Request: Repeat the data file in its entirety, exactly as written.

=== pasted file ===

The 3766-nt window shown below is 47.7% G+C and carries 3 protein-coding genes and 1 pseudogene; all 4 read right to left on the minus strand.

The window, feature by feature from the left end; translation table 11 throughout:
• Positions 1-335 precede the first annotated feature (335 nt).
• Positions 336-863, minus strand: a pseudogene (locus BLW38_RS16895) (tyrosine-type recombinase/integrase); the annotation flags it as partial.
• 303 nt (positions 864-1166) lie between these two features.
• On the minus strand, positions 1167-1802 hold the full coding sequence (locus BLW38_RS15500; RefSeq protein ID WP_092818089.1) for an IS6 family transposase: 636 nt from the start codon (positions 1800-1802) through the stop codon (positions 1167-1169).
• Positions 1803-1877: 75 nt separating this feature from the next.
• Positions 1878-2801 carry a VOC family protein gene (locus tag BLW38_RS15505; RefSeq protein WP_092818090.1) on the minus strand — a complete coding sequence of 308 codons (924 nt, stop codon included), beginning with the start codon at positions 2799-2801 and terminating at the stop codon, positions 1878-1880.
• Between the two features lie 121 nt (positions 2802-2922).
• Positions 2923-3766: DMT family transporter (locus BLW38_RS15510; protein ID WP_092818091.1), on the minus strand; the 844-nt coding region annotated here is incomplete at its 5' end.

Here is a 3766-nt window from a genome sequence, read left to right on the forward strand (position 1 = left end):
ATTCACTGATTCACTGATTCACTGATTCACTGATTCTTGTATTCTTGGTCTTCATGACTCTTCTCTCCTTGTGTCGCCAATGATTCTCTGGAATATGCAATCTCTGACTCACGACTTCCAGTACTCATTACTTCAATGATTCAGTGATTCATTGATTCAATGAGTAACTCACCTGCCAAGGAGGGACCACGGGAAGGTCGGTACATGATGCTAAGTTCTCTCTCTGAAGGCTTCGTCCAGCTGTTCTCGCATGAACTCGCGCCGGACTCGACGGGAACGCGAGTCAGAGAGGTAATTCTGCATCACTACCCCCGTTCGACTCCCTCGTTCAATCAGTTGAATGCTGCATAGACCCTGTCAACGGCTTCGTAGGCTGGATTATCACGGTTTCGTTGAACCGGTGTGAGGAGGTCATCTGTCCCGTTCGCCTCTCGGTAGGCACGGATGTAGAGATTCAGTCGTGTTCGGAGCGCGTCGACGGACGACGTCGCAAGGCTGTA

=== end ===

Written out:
The 3766-nt window shown below is 47.7% G+C and carries 3 protein-coding genes and 1 pseudogene; all 4 read right to left on the minus strand.

The window, feature by feature from the left end; translation table 11 throughout:
• Positions 1-335 precede the first annotated feature (335 nt).
• Positions 336-863, minus strand: a pseudogene (locus BLW38_RS16895) (tyrosine-type recombinase/integrase); the annotation flags it as partial.
• 303 nt (positions 864-1166) lie between these two features.
• On the minus strand, positions 1167-1802 hold the full coding sequence (locus BLW38_RS15500; RefSeq protein ID WP_092818089.1) for an IS6 family transposase: 636 nt from the start codon (positions 1800-1802) through the stop codon (positions 1167-1169).
• Positions 1803-1877: 75 nt separating this feature from the next.
• Positions 1878-2801 carry a VOC family protein gene (locus tag BLW38_RS15505; RefSeq protein WP_092818090.1) on the minus strand — a complete coding sequence of 308 codons (924 nt, stop codon included), beginning with the start codon at positions 2799-2801 and terminating at the stop codon, positions 1878-1880.
• Between the two features lie 121 nt (positions 2802-2922).
• Positions 2923-3766: DMT family transporter (locus BLW38_RS15510; protein ID WP_092818091.1), on the minus strand; the 844-nt coding region annotated here is incomplete at its 5' end.

Here is a 3766-nt window from a genome sequence, read left to right on the forward strand (position 1 = left end):
ATTCACTGATTCACTGATTCACTGATTCACTGATTCTTGTATTCTTGGTCTTCATGACTCTTCTCTCCTTGTGTCGCCAATGATTCTCTGGAATATGCAATCTCTGACTCACGACTTCCAGTACTCATTACTTCAATGATTCAGTGATTCATTGATTCAATGAGTAACTCACCTGCCAAGGAGGGACCACGGGAAGGTCGGTACATGATGCTAAGTTCTCTCTCTGAAGGCTTCGTCCAGCTGTTCTCGCATGAACTCGCGCCGGACTCGACGGGAACGCGAGTCAGAGAGGTAATTCTGCATCACTACCCCCGTTCGACTCCCTCGTTCAATCAGTTGAATGCTGCATAGACCCTGTCAACGGCTTCGTAGGCTGGATTATCACGGTTTCGTTGAACCGGTGTGAGGAGGTCATCTGTCCCGTTCGCCTCTCGGTAGGCACGGATGTAGAGATTCAGTCGTGTTCGGAGCGCGTCGACGGACGACGTCGCAAGGCTGTA